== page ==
Amy M. Green

Assistant Professor-in-Residence, English
Expertise: Video games, Gaming, Digital Narrative, Literature, Inspiring Students about Reading


Amy M. Green received her Ph.D in Literature from UNLV in 2009. She specialized in Shakespeare and 19th Century American Literature. Today, her work has evolved and she focuses on popular culture studies, especially with regards to literature, film, and video game analyses. She believes that more traditional analyses and interrogations — which are the hallmark of the liberal arts more generally — should also encompass our popular culture. She is especially interested in the expanding presence of video games as a compelling source of narrative, one that is necessarily participatory by nature. She includes whenever possible in her courses the study of digital narrative alongside more traditional forms of storytelling.

She has spoken about the importance of digital narrative in a successful TEDxUNLV talk, in an interview for KNPR’s State of Nevada program, and in a recent University Forum Lecture. She has also published articles focused on the analysis of digital narrative. She is an enthusiastic and engaging speaker and is always interested in sharing her thoughts about video games and their importance in public lectures, keynotes, or smaller round table discussions.


  • Ph.D., English, University of Nevada, Las Vegas
  • M.A., English, University of Nevada, Las Vegas
  • B.A., English, University of Nevada, Las Vegas

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Amy M. Green In The News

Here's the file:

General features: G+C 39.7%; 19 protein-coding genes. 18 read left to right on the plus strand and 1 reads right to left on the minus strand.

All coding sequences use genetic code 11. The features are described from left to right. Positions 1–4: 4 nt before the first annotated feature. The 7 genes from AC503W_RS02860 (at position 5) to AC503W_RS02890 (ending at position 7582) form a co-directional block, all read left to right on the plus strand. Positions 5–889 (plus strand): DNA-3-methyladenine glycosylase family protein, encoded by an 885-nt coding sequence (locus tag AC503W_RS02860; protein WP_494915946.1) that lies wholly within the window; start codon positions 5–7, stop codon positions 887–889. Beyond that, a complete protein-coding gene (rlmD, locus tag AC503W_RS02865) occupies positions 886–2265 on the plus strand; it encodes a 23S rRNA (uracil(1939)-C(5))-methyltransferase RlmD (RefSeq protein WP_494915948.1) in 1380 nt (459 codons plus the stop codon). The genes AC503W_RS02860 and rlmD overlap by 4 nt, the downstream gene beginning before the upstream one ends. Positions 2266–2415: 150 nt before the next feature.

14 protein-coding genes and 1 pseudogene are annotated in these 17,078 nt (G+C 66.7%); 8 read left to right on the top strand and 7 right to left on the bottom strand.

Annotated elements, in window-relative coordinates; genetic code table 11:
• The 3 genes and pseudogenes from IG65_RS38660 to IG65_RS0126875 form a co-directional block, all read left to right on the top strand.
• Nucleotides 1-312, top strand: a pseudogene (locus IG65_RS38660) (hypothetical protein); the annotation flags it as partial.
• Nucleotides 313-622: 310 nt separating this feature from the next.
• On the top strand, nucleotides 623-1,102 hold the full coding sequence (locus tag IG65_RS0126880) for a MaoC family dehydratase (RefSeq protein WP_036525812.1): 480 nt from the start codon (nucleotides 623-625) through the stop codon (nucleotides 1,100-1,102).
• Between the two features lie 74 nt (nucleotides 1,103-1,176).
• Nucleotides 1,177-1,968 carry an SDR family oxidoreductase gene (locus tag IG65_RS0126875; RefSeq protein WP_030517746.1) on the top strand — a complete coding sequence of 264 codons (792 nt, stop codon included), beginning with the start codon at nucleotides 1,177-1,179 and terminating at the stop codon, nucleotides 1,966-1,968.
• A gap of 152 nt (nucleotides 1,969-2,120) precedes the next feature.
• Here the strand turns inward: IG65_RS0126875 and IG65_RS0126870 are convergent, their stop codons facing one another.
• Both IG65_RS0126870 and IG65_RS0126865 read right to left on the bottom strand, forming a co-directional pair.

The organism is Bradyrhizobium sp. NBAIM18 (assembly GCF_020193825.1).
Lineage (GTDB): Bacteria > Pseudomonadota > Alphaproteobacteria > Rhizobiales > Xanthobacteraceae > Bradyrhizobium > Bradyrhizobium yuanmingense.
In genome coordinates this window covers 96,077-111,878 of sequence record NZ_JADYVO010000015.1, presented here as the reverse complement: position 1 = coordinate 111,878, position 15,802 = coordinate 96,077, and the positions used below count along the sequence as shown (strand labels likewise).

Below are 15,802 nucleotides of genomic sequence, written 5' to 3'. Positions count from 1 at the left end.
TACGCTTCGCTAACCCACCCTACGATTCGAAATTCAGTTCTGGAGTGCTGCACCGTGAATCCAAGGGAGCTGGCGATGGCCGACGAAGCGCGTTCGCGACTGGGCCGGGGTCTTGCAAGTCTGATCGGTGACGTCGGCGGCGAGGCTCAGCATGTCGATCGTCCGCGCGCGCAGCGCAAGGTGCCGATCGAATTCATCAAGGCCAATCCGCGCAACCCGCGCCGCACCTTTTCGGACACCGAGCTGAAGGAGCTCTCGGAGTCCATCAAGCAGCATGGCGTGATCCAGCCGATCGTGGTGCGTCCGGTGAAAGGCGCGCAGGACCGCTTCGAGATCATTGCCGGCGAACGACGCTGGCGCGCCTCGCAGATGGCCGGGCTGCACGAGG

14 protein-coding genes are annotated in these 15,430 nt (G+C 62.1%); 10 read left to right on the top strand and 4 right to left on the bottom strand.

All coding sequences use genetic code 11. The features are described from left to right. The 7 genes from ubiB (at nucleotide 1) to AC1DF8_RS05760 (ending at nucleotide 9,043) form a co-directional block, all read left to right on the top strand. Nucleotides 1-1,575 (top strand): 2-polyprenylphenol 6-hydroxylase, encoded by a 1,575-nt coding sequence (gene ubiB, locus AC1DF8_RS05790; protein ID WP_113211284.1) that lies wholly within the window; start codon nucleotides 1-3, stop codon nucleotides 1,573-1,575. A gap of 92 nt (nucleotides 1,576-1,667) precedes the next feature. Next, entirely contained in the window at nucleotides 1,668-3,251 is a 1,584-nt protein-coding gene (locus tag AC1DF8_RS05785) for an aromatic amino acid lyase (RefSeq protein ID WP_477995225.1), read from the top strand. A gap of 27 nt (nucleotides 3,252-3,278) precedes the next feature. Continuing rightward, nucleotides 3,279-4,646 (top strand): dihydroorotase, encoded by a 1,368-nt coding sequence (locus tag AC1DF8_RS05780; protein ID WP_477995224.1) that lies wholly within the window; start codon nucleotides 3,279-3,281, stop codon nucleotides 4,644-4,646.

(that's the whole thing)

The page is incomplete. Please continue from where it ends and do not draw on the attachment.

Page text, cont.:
Sirius XM | Top of Mind with Julie Rose: There’s a lot of questions about what impact video games have on people. But there’s a positive new trend: some video games are starting to portray deep and vulnerable male friendships. In the video game Final Fantasy XV there is a lot of emotional connection between characters. You wouldn’t expect that kind of emotional friendship from a video game, right?
K.N.P.R. News
Pong was introduced 44 years ago. The movement of a white digital ball back and forth across a TV screen fascinated the world.
Las Vegas Sun
From books, films and music to manuscripts and old copies of newspapers, students typically have access to broad array of information at their local campus library.

Articles Featuring Amy M. Green

scene from bioshock
Arts and Culture | October 23, 2021

English professor Amy Green on video games, digital storytelling, and player agency.

Manuela Bowles sits at a table and reads
Research | May 10, 2017

New graduate and author Manuela Bowles on rejection letters, Margaret Atwood, and building a career long before commencement.